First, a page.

data d1 {date()};
date d2 {d1}; // initialized by copy

16.2.3 Access Control

class foo {
	int a, b, c; // private by default
public:
	inline const int get_product();
};
  • The protection of private data relies on restriction of the use of the class member names. It can therefore be circumvented by address manipulation and explicit type conversion.
  • Only hardware can offer perfect protection against malicious use of a general-purpose language, and even that is hard to do in realistic systems.

16.2.4 class and struct

  • By definition, a struct is a class in which members are by default public.
struct S { /* ... */ };
// Equivalent to:
class S { public: /* ... */ }
  • Access specifiers can be used many times in a single class declaration.

16.2.5 Constructors

  • Use {} instead of () for initialization.

16.2.6 explicit Constructors

  • By default, a constructor invoked by a single argument acts as an implicit conversion from its argument type to its type.
  • We can specify that a constructor is not used as an implicit conversion.
  • A constructor declared with the keyword explicit can only be used for initialization and explicit conversions.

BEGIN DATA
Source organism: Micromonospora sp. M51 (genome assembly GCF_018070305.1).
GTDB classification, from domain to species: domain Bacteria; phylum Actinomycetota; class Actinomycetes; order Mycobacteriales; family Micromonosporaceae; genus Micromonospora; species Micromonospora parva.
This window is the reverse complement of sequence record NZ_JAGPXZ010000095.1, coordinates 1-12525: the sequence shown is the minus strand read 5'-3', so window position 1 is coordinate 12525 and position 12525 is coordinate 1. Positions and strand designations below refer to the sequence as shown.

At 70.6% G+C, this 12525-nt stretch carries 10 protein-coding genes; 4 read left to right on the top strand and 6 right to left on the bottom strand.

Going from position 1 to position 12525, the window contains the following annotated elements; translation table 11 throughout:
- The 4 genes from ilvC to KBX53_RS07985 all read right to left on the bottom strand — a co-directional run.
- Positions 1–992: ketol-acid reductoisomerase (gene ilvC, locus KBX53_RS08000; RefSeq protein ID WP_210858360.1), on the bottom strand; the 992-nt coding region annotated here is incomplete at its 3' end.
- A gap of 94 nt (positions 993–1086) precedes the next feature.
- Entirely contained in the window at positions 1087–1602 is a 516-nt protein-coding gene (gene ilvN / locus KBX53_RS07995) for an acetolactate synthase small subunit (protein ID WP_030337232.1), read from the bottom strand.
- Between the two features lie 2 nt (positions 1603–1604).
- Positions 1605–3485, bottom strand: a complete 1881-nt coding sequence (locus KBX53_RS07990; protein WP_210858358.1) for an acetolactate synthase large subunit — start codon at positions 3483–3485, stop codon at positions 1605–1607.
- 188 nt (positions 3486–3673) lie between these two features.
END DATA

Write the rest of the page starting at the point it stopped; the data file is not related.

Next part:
class person {
public:
    explicit person(unsigned short age);
};

person me {23}; // OK
person another = person{21}; // OK
person him = {25}; // Not OK (would be if constructor is not explicit)
person her = 22; // Not OK (would be if constructor is not explicit)
  • An initialization with an = is considered a copy initialization.
  • Leaving out the = makes the initialization explicit. Explicit initialization is known as direct initialization.
  • By default, declare a constructor that can be called with a single argument explicit. You need a good reason not to do so (e.g., complex).
  • explicit can also be used on constructors with zero or more than one arguments.

16.2.7 In-Class Initializers

  • You can specify default arguments for data members.
class person {
public:
	explicit person() { }
	explicit person(const unsigned short age): age_{age} { }
private:
	unsigned short age_ {21};
};

16.2.8 In-Class Function Definitions

  • A member function defined within the class definition is taken to be an inline member function.
  • If a member function is only declared within the class definition, it is not inline by default. However, we can change it to an inline function by adding inline (only) to its definition (i.e., not declaration or both).
class person {
public:
    explicit person() { }
    void grow_up() { ++age_; } // inline
    auto age() -> const unsigned short; // inline
    void print_age(); // not inline
private:
    unsigned short age_ {21};
};

inline
auto person::age() -> const unsigned short {
    return age_;
}

void person::print_age() {
    std::cout << age_ << std::endl;
}

16.2.9 Mutability

  • const: object that holds immutable value; variable: object that holds mutable value.
  • Immutability is a most useful property in a multi-threaded program.